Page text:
Speech to Text

Rhasspy's primary function is convert voice commands to JSON events. The first step of this process is converting speech to text (transcription).

The following table summarizes language support for the various speech to text systems:

System en de es fr it nl ru el hi zh vi pt ca
pocketsphinx
kaldi

Pocketsphinx

Does speech recognition with CMU's pocketsphinx. This is done completely offline, on your device. If you experience performance problems (usually on a Raspberry Pi), consider running on a home server as well and have your client Rhasspy use a remote HTTP connection.

Add to your profile:

"speech_to_text": {
  "system": "pocketsphinx",
  "pocketsphinx": {
    "acoustic_model": "acoustic_model",
    "base_dictionary": "base_dictionary.txt",
    "custom_words": "custom_words.txt",
    "dictionary": "dictionary.txt",
    "language_model": "language_model.txt",
    "unknown_words": "unknown_words.txt",
    "mllr_matrix": "acoustic_model_mllr"
  }
}

The dictionary, language_model, and unknown_words files are written during training by the default speech to text training system. The acoustic_model and base_dictionary components for each profile were taken from a set of pre-trained models. Anyone can extend Rhasspy to new languages by training a new acoustic model.

When Rhasspy starts, it creates a pocketsphinx decoder with the following attributes:

  • hmm - speech_to_text.pocketsphinx.acoustic_model (directory)
  • dict - speech_to_text.pocketsphinx.dictionary (file)
  • lm - speech_to_text.pocketsphinx.language_model (file)
  • mllr - speech_to_text.pocketsphinx.mllr_matrix (file, optional)

The mllr_matrix file is intended for advanced users who want to tune/adapt their acoustic models. This can increase the performance of Rhasspy's speech recognition for a specific user/microphone/acoustic environment.

Pocketsphinx allows Rhasspy to support English (en), German (de), Dutch (nl), Spanish (es), Italian (it), French (fr), Greek (el), Russian (ru), Hindi (hi), and Mandarin (zh).

See rhasspy.stt.PocketsphinxDecoder for details.

Kaldi

Does speech recognition with Kaldi. This is done completely offline, on your device. If you experience performance problems (usually on a Raspberry Pi), consider running on a home server as well and have your client Rhasspy use a remote HTTP connection.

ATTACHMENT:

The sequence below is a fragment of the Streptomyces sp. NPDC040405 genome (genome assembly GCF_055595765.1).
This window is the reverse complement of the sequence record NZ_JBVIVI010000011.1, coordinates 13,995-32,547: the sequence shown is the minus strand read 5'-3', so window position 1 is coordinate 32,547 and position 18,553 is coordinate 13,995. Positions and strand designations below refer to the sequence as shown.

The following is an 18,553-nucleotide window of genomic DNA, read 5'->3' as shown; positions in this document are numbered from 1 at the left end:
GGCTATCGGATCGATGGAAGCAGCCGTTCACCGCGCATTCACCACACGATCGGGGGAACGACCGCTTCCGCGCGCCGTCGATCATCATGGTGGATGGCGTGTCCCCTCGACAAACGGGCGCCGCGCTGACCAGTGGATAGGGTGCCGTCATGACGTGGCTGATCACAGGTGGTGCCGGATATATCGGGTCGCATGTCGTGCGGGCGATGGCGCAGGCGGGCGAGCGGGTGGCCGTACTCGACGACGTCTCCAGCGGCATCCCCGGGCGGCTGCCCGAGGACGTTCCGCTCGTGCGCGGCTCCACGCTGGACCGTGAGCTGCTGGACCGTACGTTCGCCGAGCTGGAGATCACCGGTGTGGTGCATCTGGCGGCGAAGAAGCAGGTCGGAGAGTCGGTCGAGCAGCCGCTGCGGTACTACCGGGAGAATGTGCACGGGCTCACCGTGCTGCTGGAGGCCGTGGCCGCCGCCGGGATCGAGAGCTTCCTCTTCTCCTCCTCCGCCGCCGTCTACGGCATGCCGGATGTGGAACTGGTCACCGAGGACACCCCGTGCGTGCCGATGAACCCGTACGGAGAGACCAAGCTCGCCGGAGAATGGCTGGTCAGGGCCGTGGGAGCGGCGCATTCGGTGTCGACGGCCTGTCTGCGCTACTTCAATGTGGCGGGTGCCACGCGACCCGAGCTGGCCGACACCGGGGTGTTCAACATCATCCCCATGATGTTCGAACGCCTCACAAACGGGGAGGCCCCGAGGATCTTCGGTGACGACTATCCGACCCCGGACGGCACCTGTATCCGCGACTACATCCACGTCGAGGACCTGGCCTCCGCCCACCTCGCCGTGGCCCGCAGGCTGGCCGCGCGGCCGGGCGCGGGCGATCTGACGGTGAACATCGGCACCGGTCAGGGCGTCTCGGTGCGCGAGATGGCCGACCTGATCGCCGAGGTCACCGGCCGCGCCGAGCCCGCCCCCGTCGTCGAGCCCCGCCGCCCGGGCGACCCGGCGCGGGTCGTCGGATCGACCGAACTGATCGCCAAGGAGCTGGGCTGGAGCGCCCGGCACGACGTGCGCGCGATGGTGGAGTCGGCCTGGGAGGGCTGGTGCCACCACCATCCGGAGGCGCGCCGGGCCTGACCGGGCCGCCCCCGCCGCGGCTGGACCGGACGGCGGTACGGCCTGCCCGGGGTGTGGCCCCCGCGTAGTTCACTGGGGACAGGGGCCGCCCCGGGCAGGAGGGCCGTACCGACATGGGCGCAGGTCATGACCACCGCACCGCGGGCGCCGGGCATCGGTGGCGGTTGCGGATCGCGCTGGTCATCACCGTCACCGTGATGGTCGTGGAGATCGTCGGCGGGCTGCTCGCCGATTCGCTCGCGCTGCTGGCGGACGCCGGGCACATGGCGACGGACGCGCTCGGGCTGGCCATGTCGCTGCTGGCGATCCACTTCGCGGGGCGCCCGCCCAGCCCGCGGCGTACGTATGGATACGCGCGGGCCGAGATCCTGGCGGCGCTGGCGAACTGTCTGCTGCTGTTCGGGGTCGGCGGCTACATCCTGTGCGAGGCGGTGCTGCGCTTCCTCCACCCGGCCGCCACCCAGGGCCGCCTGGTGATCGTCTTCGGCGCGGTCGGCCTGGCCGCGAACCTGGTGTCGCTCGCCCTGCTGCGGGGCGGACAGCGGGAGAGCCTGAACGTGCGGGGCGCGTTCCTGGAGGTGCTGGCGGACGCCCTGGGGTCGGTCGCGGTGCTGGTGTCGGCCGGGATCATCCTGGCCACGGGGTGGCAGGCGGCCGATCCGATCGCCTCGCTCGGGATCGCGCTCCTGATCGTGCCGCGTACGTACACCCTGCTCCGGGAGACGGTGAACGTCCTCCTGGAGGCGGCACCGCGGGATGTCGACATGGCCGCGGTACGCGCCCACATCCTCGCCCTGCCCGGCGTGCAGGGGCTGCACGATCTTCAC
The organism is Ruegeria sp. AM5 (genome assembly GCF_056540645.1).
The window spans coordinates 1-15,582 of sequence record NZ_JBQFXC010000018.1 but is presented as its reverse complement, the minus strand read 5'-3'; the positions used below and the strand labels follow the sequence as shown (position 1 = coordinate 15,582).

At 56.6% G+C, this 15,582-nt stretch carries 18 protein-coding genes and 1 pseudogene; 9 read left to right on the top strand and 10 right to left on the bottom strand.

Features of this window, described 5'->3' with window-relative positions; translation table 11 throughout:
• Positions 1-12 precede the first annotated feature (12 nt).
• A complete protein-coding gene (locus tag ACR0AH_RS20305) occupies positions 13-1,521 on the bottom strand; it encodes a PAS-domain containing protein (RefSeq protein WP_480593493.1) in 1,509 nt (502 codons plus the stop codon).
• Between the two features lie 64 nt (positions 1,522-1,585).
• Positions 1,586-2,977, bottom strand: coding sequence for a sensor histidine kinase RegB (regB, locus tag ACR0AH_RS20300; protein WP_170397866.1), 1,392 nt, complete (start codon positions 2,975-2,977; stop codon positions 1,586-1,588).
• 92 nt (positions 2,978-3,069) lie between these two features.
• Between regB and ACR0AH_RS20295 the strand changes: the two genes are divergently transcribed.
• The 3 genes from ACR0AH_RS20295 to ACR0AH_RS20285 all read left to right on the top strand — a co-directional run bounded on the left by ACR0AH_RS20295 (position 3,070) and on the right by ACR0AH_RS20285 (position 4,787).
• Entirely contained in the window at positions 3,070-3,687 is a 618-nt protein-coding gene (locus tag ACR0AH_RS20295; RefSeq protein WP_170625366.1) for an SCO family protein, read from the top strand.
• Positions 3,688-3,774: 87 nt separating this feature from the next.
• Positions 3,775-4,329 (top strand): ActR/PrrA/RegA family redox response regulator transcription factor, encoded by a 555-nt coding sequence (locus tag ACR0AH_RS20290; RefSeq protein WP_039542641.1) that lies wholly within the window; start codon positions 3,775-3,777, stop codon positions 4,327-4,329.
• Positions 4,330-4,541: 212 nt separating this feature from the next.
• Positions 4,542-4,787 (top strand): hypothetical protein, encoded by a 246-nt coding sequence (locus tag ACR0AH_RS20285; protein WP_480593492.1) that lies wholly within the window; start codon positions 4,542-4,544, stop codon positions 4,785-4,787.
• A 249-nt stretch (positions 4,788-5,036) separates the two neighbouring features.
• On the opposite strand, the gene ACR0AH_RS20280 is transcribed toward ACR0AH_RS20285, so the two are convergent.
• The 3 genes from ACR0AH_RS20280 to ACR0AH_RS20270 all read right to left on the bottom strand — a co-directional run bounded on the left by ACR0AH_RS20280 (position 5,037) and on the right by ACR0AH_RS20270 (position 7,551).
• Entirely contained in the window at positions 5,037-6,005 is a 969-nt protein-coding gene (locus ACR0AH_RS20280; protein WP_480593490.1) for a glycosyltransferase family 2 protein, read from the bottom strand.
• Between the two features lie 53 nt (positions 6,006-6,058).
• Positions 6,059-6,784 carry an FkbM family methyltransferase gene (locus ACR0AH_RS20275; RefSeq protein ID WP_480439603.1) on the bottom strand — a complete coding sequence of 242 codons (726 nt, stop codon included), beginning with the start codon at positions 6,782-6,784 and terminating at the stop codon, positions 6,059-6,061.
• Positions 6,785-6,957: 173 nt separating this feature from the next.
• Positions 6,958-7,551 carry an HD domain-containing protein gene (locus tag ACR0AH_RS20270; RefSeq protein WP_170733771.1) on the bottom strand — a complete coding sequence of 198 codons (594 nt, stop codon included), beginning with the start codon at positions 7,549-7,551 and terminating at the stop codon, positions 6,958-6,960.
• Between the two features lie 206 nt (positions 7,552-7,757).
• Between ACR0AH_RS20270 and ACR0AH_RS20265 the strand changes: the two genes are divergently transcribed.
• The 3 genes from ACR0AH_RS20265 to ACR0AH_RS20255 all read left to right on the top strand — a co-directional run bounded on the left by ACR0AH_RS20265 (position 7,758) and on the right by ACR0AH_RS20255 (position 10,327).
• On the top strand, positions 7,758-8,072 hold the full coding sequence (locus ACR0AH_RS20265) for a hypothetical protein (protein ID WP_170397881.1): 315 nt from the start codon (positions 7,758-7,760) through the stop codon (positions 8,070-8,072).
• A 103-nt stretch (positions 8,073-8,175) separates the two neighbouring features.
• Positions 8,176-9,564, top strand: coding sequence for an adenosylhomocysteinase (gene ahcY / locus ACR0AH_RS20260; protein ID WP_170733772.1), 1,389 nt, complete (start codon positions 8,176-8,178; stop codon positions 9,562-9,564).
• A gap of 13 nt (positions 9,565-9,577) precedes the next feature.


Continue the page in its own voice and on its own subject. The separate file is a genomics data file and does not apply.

{
  "speech_to_text": {
    "system": "kaldi",
    "kaldi": {
        "base_dictionary": "base_dictionary.txt",
        "compatible": true,
        "custom_words": "custom_words.txt",
        "dictionary": "dictionary.txt",
        "graph": "graph",
        "kaldi_dir": "/opt/kaldi",
        "language_model": "language_model.txt",
        "model_dir": "model",
        "unknown_words": "unknown_words.txt"
    }
  }
}

Kaldi allows Rhasspy to support Vietnamese (vi) and Portuguese (pt) thanks to pre-trained models from the folks from the Montreal Forced Aligner.

This requires Kaldi to be installed, which is...challenging. The Docker image of Rhasspy contains a pre-built copy of Kaldi, which might work for you outside of Docker. Make sure to set kaldi_dir to wherever you installed Kaldi.

Rhasspy expects a Kaldi-compatible profile to contain a model directory with a train.sh and decode.sh script. See the Vietnamese (vi) or Portuguese (pt) profile for an example.

Remote HTTP Server

Uses a remote HTTP server to transform speech (WAV) to text. The /api/speech-to-text endpoint from Rhasspy's HTTP API does just this, allowing you to use a remote instance of Rhasspy for speech recognition. This is typically used in a client/server set up, where Rhasspy does speech/intent recognition on a home server with decent CPU/RAM available.

Add to your profile:

"speech_to_text": {
  "system": "remote",
  "remote": {
    "url": "http://my-server:12101/api/speech-to-text"
  }
}

During speech recognition, 16-bit 16 kHz mono WAV data will be POST-ed to the endpoint with the Content-Type set to audio/wav. A text/plain response with the transcription is expected back. An additional profile query argument is sent with the current profile name, so the POST URL is effectively something like http://remote-server:12101/api/speech-to-text?profile=en.

See rhasspy.stt.RemoteDecoder for details.

Command

Calls a custom external program to do speech recognition.

Voice commands are normally transcribed by Rhasspy using pocketsphinx. The acoustic model, dictionary, and language model are available in your profile directory (after training) as acoustic_model/, dictionary.txt, and language_model.txt respectively. You can call a custom program to do speech to text that uses these artifacts or does something totally different!

Add to your profile:

"speech_to_text": {
  "system": "command",
  "command": {
    "program": "/path/to/program",
    "arguments": []
  }
}

When a voice command is received, Rhasspy will call your program and push the recorded WAV data (16-bit 16 kHz mono) to standard in. Your program should print the text transcription to standard out.

The following environment variables are available to your program:

  • $RHASSPY_BASE_DIR - path to the directory where Rhasspy is running from
  • $RHASSPY_PROFILE - name of the current profile (e.g., "en")
  • $RHASSPY_PROFILE_DIR - directory of the current profile (where profile.json is)

See speech2text.sh for an example program.

If your speech to text system requires some kind of custom training, you should also override Rhasspy's speech to text training system.

See rhasspy.stt.CommandDecoder for details.

Dummy

Disables speech to text decoding.

Add to your profile:

"speech_to_text": {
  "system": "dummy"
}

See rhasspy.stt.DummyDecoder for details.